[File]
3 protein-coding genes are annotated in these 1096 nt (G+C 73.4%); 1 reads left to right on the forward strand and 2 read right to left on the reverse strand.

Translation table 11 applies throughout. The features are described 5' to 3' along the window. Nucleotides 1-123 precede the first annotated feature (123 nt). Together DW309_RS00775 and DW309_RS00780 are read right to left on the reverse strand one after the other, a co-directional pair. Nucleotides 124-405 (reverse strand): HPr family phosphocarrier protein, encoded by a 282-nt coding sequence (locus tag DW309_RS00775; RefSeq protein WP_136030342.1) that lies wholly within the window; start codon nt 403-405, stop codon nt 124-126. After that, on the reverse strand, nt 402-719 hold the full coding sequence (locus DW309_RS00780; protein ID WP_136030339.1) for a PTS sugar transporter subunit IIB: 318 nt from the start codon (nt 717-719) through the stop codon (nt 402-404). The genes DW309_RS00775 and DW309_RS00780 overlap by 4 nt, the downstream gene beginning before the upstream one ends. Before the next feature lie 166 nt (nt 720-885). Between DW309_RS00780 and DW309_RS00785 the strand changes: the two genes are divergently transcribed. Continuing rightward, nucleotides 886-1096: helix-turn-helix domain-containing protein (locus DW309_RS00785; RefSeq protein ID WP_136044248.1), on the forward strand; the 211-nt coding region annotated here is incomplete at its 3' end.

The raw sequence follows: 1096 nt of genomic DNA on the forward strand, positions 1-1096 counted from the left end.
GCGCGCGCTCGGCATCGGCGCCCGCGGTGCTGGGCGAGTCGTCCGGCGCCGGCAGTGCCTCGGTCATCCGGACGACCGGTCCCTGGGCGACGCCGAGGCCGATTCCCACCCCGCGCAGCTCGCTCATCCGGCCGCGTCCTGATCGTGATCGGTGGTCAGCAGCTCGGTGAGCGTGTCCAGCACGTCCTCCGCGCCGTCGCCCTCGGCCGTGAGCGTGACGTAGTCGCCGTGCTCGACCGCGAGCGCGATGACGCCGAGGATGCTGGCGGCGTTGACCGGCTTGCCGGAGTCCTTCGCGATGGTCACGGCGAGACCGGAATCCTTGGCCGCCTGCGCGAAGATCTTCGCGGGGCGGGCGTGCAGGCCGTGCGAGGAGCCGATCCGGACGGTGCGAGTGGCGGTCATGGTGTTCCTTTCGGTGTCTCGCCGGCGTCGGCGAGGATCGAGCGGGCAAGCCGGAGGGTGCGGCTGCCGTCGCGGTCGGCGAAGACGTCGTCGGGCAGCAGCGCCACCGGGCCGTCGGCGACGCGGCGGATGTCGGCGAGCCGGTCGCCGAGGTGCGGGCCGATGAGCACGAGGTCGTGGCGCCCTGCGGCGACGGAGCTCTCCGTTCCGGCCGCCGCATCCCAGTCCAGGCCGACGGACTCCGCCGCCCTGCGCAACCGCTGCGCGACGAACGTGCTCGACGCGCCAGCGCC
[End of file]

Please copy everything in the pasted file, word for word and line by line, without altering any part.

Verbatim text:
3 protein-coding genes are annotated in these 1096 nt (G+C 73.4%); 1 reads left to right on the forward strand and 2 read right to left on the reverse strand.

Translation table 11 applies throughout. The features are described 5' to 3' along the window. Nucleotides 1-123 precede the first annotated feature (123 nt). Together DW309_RS00775 and DW309_RS00780 are read right to left on the reverse strand one after the other, a co-directional pair. Nucleotides 124-405 (reverse strand): HPr family phosphocarrier protein, encoded by a 282-nt coding sequence (locus tag DW309_RS00775; RefSeq protein WP_136030342.1) that lies wholly within the window; start codon nt 403-405, stop codon nt 124-126. After that, on the reverse strand, nt 402-719 hold the full coding sequence (locus DW309_RS00780; protein ID WP_136030339.1) for a PTS sugar transporter subunit IIB: 318 nt from the start codon (nt 717-719) through the stop codon (nt 402-404). The genes DW309_RS00775 and DW309_RS00780 overlap by 4 nt, the downstream gene beginning before the upstream one ends. Before the next feature lie 166 nt (nt 720-885). Between DW309_RS00780 and DW309_RS00785 the strand changes: the two genes are divergently transcribed. Continuing rightward, nucleotides 886-1096: helix-turn-helix domain-containing protein (locus DW309_RS00785; RefSeq protein ID WP_136044248.1), on the forward strand; the 211-nt coding region annotated here is incomplete at its 3' end.

The raw sequence follows: 1096 nt of genomic DNA on the forward strand, positions 1-1096 counted from the left end.
GCGCGCGCTCGGCATCGGCGCCCGCGGTGCTGGGCGAGTCGTCCGGCGCCGGCAGTGCCTCGGTCATCCGGACGACCGGTCCCTGGGCGACGCCGAGGCCGATTCCCACCCCGCGCAGCTCGCTCATCCGGCCGCGTCCTGATCGTGATCGGTGGTCAGCAGCTCGGTGAGCGTGTCCAGCACGTCCTCCGCGCCGTCGCCCTCGGCCGTGAGCGTGACGTAGTCGCCGTGCTCGACCGCGAGCGCGATGACGCCGAGGATGCTGGCGGCGTTGACCGGCTTGCCGGAGTCCTTCGCGATGGTCACGGCGAGACCGGAATCCTTGGCCGCCTGCGCGAAGATCTTCGCGGGGCGGGCGTGCAGGCCGTGCGAGGAGCCGATCCGGACGGTGCGAGTGGCGGTCATGGTGTTCCTTTCGGTGTCTCGCCGGCGTCGGCGAGGATCGAGCGGGCAAGCCGGAGGGTGCGGCTGCCGTCGCGGTCGGCGAAGACGTCGTCGGGCAGCAGCGCCACCGGGCCGTCGGCGACGCGGCGGATGTCGGCGAGCCGGTCGCCGAGGTGCGGGCCGATGAGCACGAGGTCGTGGCGCCCTGCGGCGACGGAGCTCTCCGTTCCGGCCGCCGCATCCCAGTCCAGGCCGACGGACTCCGCCGCCCTGCGCAACCGCTGCGCGACGAACGTGCTCGACGCGCCAGCGCC